KUALA LUMPUR: After years of resisting the move towards the more cost-effective ab-initio and basic flight training on single engine civilian airplanes, TUDM finally has called an open tender for such a programme this week.
The tender “Perolehan Perkhidmatan Bagi Mengadakan Latihan Penerbangan AB-INITIO Untuk Kegunaan TUDM” ends on Jan 15.
After retiring the Bulldogs in 1997 , TUDM had conducted its Ab-Initio and Basic Flight training on the PC-7 trainers and then for a short period on the SME MD-3 trainer, a National Interest project, in 1999. After the failed MD-3 was unceremoniously dumped several years later (the aircraft have been stored at Simpang since 200..?) the air force resumed conducting ab-initio and basic flight training on the PC-7.
Although suitable for the task, using PC-7s for ab-initio and basic flight training is really an expensive affair but the air force continue to do so apparently lacking the funds either to purchase single engine basic trainers or lease them from the private sector.
The air force also refused to sent its trainees to private flight school claiming that private institutions had failed to instill “military ethos” for its cadets. Apparently the air force had a small number of cadets trained by the private sector during the period the Bulldogs were retired and found that the trainees lacked the same esprit de corps as their contemporaries. So the air force resumed its flight training on the PC-7s before moving to the MD-3 and back to the Pilatus aircraft after SME built aircraft were retired early.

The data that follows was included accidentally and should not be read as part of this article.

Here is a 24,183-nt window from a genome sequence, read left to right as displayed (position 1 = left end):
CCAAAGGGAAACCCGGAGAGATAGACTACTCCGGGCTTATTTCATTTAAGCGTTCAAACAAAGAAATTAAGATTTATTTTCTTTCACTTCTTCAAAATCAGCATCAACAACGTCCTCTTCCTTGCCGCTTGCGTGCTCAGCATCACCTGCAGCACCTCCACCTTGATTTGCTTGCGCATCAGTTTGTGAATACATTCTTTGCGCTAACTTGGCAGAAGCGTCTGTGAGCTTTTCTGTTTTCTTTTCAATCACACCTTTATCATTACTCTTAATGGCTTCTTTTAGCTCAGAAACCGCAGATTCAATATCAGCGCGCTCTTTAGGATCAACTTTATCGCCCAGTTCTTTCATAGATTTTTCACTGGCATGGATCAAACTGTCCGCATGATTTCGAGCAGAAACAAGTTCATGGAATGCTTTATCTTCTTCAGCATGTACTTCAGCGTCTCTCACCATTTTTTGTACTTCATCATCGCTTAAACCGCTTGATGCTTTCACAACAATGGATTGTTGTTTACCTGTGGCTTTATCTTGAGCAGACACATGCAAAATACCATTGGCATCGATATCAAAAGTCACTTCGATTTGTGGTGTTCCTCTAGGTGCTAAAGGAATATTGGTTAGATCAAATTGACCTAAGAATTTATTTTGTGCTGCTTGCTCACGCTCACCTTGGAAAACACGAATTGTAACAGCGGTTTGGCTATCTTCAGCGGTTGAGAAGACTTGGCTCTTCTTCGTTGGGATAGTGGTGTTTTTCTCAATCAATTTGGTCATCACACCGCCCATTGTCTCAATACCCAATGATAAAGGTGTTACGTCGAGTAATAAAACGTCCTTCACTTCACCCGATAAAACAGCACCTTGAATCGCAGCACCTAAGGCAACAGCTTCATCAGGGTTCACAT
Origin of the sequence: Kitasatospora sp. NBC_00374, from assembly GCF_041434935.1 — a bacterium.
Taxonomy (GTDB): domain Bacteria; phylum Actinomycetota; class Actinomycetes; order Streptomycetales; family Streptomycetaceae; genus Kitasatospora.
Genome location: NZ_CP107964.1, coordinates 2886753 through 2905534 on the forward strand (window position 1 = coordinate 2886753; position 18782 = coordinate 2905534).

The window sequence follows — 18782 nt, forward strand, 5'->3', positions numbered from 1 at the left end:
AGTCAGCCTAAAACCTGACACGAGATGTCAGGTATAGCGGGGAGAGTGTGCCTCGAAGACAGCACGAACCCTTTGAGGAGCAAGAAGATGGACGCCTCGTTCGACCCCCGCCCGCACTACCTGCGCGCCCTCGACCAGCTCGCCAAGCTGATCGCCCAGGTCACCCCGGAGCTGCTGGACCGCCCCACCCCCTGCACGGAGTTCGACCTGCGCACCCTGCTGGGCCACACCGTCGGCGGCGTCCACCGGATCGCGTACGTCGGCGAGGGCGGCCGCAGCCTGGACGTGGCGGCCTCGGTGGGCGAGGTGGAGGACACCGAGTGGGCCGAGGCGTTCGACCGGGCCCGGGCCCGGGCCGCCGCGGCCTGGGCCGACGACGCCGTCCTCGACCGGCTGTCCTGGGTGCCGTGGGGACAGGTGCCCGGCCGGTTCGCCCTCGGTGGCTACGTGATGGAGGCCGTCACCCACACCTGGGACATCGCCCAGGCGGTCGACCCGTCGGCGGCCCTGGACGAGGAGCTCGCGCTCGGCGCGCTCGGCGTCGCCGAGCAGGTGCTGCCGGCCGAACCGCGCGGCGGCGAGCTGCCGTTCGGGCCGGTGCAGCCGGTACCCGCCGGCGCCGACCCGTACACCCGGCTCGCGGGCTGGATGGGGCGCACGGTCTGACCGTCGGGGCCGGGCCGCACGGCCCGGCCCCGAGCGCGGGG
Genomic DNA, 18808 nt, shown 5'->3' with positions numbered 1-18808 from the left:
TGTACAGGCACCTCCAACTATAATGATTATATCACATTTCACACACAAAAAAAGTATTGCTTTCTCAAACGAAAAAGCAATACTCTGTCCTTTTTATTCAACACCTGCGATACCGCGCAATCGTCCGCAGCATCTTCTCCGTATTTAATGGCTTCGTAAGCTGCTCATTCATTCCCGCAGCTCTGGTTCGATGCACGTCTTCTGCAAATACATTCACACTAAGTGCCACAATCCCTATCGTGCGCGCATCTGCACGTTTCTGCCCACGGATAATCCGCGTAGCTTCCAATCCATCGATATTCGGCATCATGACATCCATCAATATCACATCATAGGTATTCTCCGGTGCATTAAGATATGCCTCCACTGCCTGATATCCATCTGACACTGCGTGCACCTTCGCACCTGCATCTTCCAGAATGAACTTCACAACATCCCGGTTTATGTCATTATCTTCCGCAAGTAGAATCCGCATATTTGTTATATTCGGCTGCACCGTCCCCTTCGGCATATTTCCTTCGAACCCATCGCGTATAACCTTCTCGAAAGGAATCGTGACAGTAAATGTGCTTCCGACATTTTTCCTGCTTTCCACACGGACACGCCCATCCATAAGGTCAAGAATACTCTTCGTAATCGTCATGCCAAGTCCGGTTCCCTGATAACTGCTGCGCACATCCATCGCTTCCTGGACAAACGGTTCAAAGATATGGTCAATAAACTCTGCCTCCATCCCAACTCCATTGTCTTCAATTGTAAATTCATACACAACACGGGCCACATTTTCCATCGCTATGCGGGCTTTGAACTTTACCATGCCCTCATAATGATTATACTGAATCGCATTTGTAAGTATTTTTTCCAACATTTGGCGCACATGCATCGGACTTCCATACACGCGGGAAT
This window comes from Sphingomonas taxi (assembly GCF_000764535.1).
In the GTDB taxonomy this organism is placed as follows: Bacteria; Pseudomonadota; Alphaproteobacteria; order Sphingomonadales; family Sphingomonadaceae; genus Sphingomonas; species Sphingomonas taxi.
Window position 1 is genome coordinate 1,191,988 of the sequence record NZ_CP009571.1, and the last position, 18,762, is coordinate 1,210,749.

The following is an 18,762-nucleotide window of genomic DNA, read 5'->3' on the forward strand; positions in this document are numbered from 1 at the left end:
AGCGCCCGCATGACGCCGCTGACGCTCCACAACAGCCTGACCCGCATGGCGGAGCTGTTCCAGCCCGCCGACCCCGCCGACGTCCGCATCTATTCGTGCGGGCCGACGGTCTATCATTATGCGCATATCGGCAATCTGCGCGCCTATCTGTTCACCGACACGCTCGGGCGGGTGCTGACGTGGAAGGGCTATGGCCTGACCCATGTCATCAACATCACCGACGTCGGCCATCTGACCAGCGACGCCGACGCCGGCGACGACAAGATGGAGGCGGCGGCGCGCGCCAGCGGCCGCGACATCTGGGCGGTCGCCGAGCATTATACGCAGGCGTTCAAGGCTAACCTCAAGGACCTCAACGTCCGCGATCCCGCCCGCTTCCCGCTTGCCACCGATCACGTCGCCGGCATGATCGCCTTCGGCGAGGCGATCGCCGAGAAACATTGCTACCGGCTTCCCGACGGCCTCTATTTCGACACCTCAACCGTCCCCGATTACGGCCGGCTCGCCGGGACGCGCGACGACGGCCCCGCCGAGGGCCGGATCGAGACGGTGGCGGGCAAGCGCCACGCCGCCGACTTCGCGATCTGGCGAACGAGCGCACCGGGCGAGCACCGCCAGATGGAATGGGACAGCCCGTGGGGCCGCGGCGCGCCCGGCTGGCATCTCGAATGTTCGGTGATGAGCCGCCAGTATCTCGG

Most military conduct ab-initio and basic flight training on single engine trainers like the Cessna 182 and the Grob to screen flyers as the operating costs are cheap. Since the early 90s most air forces have conducted such training under Private Finance Initiative under a Pay-By-The Hour basis. Some countries even purchased the training aircraft preferring to contract out maintenance and through-life-support with the private sector. In both instances, the flight instructors were from the military although civilians (mostly retired military personnel) are also involved in the programme. This type of arrangement has also been extended to LIFT programme such as the Singapore Wings and NATO LIFT programmes.
TUDM has resisted similar deal for ab-initio and basic flight, for years now. Malaysian Defence remembered a conversation with a former TUDM chief who steadfastly insisted that the air force knew the best way to train its flyers during an encounter during one of the LIMA series. ]
Fast-forward to the next LIMA, the retired general was now a shareholder of a private aviation school offering flight training to both civilians and the military. Characteristically, his company was involved in lobbying the government to get the air force to farm out its ab-initio and basic flight training to the private sector, the same thing he had steadfastly disavowed merely two years earlier!
As the company remained one of the bigger flight training school in the country, Malaysian Defence expects that it would be in the running for the tender, it may well be the only way the company can survive the current economic crisis. Perhaps the retired general had changed his mind or not!…Oh well.
Anyways if you are involved in the flight training business and duly registered with the Finance Ministry under the “Kod Bidang : 220502 atau 190101 atau 190102, please go ahead and tender for the job. It maybe the best solution to get some cold cash from the government during this hard times….